Okay, so the first link in this unfortunate chain of events is in place. Excessive distance leads inexorably to the growing of rough. But that still isn’t enough to challenge the best in the game, at least in the minds of those charged with setting-up the course. As U.S Open champion Matt Fitzpatrick and others have pointed out, the pin positions have at times bordered on ludicrous.
"It’s not hard to figure out. Shorter drives will restore the subtlety and nuance of our game’s most interesting venue. There will be no need for any long grass. None. The greens won’t need to be quite so fast. And the pin positions can return to the right side of sanity." – John Huggan.
“You see where the pins are,” said the Englishman. “A lot of them are incredibly tucked, just to try and protect the course as much as possible. I hit the green on 12 and had no putt. The pin was tucked on top of a hill. I hit what I thought was a good putt and it ran 12-feet past. A lot of stuff like that has been done, to protect the scores from going lower, I guess.”
By the way, the speed of the greens also has an effect on pace of play. Faster greens, balls trickling off to four feet rather than pulling up stiff, means slower play. That’s just a fact.
Admittedly, the unusually hot weather has contributed to a situation where the greens (and fairways) have sometimes resembled near-frictionless surfaces. But, combined with, as Fitzpatrick pointed out, holes that have often been cut on slopes or on top of knobs, we have been treated to some unsavoury sights. World-class players putting off greens and into bunkers diminishes rather than enhances this great championship. That’s not golf, no matter how much the yahoos in the crowd might enjoy it.
So, what have we got so far? Too much rough. Silly pin positions. And greens that are running too fast to make those (ugh) “hole locations” more palatable.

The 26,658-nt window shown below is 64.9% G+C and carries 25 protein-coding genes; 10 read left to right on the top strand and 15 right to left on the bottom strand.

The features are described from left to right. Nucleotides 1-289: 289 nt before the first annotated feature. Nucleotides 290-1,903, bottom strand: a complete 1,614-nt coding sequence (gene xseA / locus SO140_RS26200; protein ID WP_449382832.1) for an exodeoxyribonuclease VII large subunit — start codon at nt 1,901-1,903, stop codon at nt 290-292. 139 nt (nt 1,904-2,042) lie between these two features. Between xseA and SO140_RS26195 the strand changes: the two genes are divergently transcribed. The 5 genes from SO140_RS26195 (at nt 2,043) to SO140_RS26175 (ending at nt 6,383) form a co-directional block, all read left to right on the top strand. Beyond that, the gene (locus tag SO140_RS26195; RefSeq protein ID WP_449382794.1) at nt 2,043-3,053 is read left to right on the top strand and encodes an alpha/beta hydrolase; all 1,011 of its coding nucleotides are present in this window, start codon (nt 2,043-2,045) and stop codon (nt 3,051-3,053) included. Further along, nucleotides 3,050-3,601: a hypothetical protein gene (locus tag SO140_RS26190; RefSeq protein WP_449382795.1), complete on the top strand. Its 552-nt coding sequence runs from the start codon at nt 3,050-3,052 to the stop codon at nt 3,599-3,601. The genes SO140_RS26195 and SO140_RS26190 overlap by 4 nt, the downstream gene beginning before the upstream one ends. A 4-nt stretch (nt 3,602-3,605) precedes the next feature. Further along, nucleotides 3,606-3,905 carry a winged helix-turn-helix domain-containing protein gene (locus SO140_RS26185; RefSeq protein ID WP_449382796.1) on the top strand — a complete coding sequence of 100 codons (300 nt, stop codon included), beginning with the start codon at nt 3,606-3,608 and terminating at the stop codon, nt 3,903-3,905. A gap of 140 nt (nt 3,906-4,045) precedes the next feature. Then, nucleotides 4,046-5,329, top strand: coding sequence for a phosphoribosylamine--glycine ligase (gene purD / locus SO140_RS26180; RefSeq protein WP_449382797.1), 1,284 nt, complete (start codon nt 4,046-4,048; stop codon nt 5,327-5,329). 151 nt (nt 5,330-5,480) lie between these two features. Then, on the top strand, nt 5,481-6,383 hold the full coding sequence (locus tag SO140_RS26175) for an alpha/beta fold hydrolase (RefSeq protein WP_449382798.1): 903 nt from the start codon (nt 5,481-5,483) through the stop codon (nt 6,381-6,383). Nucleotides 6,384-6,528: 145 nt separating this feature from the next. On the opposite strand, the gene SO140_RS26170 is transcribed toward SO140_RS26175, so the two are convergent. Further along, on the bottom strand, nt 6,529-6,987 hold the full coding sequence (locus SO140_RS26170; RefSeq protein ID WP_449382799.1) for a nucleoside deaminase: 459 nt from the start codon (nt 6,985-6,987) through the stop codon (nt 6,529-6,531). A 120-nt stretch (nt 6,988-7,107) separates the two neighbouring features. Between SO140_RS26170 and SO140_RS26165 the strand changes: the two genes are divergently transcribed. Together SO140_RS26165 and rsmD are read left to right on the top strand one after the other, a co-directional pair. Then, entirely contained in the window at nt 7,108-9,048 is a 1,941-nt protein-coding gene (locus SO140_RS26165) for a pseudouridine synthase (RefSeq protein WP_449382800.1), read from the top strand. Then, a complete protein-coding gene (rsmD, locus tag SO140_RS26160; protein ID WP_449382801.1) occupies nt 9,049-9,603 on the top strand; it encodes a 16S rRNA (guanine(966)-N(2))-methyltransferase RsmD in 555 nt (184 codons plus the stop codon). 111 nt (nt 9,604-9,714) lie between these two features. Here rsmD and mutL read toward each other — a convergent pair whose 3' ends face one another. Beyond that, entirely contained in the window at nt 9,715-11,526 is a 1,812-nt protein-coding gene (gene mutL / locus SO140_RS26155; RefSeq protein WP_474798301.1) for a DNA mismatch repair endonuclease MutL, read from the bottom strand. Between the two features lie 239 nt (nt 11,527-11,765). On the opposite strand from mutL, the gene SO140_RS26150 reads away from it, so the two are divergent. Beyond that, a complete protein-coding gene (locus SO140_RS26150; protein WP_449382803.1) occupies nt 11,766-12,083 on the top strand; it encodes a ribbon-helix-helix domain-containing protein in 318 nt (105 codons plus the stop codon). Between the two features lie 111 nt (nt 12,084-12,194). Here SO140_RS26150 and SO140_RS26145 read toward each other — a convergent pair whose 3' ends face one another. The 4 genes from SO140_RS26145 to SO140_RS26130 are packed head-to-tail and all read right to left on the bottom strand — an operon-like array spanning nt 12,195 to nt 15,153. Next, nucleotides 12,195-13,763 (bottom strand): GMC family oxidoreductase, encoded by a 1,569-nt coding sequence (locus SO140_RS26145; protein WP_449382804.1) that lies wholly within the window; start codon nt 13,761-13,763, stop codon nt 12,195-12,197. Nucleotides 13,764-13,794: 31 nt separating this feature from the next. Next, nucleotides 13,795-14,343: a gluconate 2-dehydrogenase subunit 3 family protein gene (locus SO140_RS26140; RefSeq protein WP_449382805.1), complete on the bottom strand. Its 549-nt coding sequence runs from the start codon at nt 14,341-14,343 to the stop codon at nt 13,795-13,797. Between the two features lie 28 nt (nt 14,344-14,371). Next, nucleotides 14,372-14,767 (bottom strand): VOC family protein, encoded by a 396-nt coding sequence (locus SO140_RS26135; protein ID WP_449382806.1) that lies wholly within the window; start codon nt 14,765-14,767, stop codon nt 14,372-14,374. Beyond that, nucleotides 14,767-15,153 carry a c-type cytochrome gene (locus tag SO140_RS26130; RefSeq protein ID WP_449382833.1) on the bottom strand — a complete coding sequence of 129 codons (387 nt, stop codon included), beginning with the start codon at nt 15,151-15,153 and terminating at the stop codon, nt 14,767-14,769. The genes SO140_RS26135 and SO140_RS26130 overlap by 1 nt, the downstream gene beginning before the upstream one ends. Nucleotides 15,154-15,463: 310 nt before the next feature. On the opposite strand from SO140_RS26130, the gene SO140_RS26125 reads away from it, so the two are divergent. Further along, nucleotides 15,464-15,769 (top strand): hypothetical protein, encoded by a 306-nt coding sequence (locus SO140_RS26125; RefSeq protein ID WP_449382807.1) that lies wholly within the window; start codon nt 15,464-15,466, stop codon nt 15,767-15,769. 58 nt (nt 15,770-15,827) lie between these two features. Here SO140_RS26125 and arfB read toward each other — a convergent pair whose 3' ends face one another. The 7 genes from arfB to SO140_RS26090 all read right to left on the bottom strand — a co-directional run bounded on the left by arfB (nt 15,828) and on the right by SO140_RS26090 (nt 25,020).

The end result is that the soul of the Old Course has been lost. Not completely mind you.
A look at the quality atop the leaderboard is evidence enough that this wonderful venue has still been able to identify the best of the best. But it could have been so much better. So much more interesting.
Let’s hope that two things happen in 2030. Let’s hope that Woods is well enough to play a part in the championship he has twice won over the Old Course. And let’s hope that, before then, another chain reaction has been well established, one that legislates on clubs and balls and so protects all of our great courses. Starting with the Old Course.
It’s not hard to figure out. Shorter drives will restore the subtlety and nuance of our game’s most interesting venue. There will be no need for any long grass. None. The greens won’t need to be quite so fast. And the pin positions can return to the right side of sanity. It’ll be great folks.
Imagine watching, say, Tiger and Rory playing the same holes in markedly different ways, rather than following the same tedious plan, one dictated to them by faceless bureaucrats and the presence of golf’s most boring hazard, long grass. Imagine watching them figure things out in their own ways rather than simply flailing away off the tee. Tell me that isn’t so much better than what we’ve seen this week.